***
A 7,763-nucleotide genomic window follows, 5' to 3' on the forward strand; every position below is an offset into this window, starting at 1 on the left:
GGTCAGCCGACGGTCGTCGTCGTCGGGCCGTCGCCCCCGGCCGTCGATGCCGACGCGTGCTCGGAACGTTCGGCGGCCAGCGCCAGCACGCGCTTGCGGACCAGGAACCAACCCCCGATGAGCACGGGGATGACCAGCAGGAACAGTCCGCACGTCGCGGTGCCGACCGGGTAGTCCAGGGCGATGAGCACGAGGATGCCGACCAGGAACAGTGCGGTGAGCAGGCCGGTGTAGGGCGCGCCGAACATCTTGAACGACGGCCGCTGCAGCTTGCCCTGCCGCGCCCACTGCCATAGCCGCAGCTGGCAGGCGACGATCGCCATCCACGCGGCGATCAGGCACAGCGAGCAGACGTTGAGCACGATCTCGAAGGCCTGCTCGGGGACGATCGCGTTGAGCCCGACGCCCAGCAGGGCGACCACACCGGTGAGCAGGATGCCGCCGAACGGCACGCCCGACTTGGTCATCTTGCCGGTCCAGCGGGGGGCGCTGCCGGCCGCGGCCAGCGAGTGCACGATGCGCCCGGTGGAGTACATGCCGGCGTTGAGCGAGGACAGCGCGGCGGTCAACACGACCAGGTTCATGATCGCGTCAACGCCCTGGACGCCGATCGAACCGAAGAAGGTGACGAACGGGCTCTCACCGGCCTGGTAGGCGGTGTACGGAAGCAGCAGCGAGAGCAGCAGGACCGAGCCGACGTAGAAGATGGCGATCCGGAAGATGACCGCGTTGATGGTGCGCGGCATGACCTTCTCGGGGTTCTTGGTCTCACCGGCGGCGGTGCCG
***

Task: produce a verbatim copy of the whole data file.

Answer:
A 7,763-nucleotide genomic window follows, 5' to 3' on the forward strand; every position below is an offset into this window, starting at 1 on the left:
GGTCAGCCGACGGTCGTCGTCGTCGGGCCGTCGCCCCCGGCCGTCGATGCCGACGCGTGCTCGGAACGTTCGGCGGCCAGCGCCAGCACGCGCTTGCGGACCAGGAACCAACCCCCGATGAGCACGGGGATGACCAGCAGGAACAGTCCGCACGTCGCGGTGCCGACCGGGTAGTCCAGGGCGATGAGCACGAGGATGCCGACCAGGAACAGTGCGGTGAGCAGGCCGGTGTAGGGCGCGCCGAACATCTTGAACGACGGCCGCTGCAGCTTGCCCTGCCGCGCCCACTGCCATAGCCGCAGCTGGCAGGCGACGATCGCCATCCACGCGGCGATCAGGCACAGCGAGCAGACGTTGAGCACGATCTCGAAGGCCTGCTCGGGGACGATCGCGTTGAGCCCGACGCCCAGCAGGGCGACCACACCGGTGAGCAGGATGCCGCCGAACGGCACGCCCGACTTGGTCATCTTGCCGGTCCAGCGGGGGGCGCTGCCGGCCGCGGCCAGCGAGTGCACGATGCGCCCGGTGGAGTACATGCCGGCGTTGAGCGAGGACAGCGCGGCGGTCAACACGACCAGGTTCATGATCGCGTCAACGCCCTGGACGCCGATCGAACCGAAGAAGGTGACGAACGGGCTCTCACCGGCCTGGTAGGCGGTGTACGGAAGCAGCAGCGAGAGCAGCAGGACCGAGCCGACGTAGAAGATGGCGATCCGGAAGATGACCGCGTTGATGGTGCGCGGCATGACCTTCTCGGGGTTCTTGGTCTCACCGGCGGCGGTGCCG